Indonesia looks to biodiesel made from jatropha seeds

Another Asian country turns its focus to biofuels. While there are a lot of obstacles mentioned in this article from the Christian Science Monitor in the way of Indonesia quickly becoming a biodiesel-powered country, there are also a lot of reasons for it to do so, including the always-a-factor high gas prices, pollution and the high amount of palm oil available in the country. The factors holding biodiesel back include regular diesel's low price (about $1.90 a gallon, thanks to lots of government subsidies) and the high cost of producing and selling biodiesel. One place where biodiesel is likely to catch on first is at palm oil companies, where biodiesel might be used to power the factories. The government is looking into diverting money from diesel subsidies into four biodiesel production plants and possibly making biodiesel from the seed of the jatropha tree. Oil from the seeds was used in World War II to power war machines.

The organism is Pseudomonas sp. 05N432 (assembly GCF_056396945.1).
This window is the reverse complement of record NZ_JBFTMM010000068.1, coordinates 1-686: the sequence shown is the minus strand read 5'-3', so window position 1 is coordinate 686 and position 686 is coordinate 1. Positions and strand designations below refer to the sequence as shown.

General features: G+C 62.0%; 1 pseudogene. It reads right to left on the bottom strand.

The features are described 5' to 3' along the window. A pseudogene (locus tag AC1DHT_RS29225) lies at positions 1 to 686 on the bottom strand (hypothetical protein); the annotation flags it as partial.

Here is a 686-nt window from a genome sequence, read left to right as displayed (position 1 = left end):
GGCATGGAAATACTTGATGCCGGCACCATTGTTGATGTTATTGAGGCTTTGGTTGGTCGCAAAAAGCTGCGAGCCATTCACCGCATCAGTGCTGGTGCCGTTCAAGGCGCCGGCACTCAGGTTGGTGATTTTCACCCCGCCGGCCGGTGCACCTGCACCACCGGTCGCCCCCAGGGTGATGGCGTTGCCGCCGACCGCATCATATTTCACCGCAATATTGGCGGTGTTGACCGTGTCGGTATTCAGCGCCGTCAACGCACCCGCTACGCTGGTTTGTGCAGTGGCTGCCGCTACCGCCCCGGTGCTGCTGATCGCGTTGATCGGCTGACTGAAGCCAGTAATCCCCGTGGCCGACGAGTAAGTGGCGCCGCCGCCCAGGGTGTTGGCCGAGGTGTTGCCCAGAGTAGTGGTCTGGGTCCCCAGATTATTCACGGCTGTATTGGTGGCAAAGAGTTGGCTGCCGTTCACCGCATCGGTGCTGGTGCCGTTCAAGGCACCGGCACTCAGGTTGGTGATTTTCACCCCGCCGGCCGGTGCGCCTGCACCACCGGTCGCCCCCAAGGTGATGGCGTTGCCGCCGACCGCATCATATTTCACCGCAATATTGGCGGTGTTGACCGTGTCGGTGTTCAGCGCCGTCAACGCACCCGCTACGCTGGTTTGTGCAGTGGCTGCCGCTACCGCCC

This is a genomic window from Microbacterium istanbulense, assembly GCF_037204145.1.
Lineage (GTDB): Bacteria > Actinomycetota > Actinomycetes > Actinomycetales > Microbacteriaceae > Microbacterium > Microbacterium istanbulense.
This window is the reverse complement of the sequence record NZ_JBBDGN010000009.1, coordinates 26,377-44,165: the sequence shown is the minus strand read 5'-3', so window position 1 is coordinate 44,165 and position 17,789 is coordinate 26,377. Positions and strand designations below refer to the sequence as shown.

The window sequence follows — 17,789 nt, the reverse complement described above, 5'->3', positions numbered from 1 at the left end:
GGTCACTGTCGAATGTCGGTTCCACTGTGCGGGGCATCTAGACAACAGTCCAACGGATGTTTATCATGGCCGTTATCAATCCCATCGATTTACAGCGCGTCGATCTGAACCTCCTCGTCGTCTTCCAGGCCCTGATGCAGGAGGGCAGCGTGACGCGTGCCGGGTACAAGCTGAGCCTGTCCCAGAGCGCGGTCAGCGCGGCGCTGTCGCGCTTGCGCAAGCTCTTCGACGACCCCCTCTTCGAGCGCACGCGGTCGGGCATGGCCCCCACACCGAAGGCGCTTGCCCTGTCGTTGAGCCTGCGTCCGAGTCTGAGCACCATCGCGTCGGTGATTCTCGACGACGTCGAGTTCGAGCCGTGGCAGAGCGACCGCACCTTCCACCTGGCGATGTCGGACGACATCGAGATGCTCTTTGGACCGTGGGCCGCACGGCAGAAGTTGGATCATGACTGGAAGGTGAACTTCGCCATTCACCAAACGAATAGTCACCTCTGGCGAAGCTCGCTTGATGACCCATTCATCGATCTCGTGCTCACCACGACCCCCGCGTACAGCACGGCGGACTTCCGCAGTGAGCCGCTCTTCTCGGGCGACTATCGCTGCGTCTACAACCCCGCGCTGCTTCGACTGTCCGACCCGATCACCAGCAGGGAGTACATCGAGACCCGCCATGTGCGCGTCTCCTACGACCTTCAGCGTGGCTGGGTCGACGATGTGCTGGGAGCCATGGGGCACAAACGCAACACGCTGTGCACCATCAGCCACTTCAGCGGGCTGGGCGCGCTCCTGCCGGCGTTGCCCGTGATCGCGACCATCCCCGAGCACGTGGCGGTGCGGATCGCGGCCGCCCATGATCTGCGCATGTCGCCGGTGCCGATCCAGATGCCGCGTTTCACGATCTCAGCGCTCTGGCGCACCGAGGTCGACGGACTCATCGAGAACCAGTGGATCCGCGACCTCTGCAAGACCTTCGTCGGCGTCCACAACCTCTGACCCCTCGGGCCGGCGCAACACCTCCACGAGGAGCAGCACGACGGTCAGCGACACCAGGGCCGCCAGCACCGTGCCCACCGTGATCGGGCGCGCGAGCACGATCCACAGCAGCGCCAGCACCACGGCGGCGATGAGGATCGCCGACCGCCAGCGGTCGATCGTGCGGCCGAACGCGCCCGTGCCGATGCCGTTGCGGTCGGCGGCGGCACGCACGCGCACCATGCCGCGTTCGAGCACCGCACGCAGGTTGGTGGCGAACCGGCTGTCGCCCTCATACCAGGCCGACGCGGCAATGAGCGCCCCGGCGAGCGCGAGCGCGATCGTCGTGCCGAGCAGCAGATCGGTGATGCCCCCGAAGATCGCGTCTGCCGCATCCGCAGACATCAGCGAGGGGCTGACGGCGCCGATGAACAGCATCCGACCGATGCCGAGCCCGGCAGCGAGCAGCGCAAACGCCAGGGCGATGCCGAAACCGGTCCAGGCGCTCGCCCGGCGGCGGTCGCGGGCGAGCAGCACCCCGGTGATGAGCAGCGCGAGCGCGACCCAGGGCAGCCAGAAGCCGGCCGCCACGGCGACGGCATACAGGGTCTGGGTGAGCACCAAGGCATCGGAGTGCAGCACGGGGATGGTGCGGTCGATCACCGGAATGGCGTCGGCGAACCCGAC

[Source: Christian Science Monitor]

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